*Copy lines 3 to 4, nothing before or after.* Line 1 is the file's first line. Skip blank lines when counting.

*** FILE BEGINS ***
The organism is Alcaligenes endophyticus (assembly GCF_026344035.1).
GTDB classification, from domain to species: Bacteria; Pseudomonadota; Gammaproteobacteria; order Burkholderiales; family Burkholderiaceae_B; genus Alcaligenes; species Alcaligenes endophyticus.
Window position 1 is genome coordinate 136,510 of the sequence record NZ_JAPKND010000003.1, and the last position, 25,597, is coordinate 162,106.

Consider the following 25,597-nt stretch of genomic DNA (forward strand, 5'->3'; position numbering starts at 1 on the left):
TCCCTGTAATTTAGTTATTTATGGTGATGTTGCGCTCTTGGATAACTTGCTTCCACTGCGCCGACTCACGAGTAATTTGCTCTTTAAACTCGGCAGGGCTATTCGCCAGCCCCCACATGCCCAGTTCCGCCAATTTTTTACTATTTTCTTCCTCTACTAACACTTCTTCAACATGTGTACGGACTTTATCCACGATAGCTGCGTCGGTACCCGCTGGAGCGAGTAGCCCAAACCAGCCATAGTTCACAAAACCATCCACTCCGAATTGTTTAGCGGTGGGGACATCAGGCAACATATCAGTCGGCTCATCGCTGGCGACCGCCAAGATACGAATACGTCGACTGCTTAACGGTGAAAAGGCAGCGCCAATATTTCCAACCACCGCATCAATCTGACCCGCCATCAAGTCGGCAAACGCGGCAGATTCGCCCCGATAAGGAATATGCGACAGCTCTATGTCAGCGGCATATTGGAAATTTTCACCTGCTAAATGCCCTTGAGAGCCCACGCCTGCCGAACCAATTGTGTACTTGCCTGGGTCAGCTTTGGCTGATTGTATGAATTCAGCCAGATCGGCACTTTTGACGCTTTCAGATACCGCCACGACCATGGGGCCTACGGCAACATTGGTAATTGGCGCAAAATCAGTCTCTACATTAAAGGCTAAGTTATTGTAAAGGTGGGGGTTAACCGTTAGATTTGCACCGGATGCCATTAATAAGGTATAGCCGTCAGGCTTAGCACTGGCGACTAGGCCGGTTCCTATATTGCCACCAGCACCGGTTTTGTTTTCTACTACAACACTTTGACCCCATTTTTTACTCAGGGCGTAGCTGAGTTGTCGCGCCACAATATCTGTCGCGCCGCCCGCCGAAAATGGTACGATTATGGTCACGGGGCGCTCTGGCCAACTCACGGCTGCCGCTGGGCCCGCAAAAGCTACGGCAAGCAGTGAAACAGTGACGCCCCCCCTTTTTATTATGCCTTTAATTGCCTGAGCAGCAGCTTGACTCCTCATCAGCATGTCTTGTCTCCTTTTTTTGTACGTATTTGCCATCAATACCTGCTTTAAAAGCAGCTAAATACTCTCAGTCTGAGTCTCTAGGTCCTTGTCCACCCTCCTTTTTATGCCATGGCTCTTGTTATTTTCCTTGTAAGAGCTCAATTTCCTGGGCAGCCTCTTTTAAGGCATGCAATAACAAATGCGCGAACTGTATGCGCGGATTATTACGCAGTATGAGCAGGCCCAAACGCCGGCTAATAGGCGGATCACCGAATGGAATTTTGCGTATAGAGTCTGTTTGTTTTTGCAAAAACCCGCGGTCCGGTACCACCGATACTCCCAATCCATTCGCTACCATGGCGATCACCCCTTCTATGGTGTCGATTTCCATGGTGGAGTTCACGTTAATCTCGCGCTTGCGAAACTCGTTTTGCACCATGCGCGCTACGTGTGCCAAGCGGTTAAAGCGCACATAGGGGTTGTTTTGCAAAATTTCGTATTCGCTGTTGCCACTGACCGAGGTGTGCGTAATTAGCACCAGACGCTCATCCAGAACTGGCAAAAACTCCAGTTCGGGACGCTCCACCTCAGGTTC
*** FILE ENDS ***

Window position 1 is genome coordinate 136,510 of the sequence record NZ_JAPKND010000003.1, and the last position, 25,597, is coordinate 162,106.

Consider the following 25,597-nt stretch of genomic DNA (forward strand, 5'->3'; position numbering starts at 1 on the left):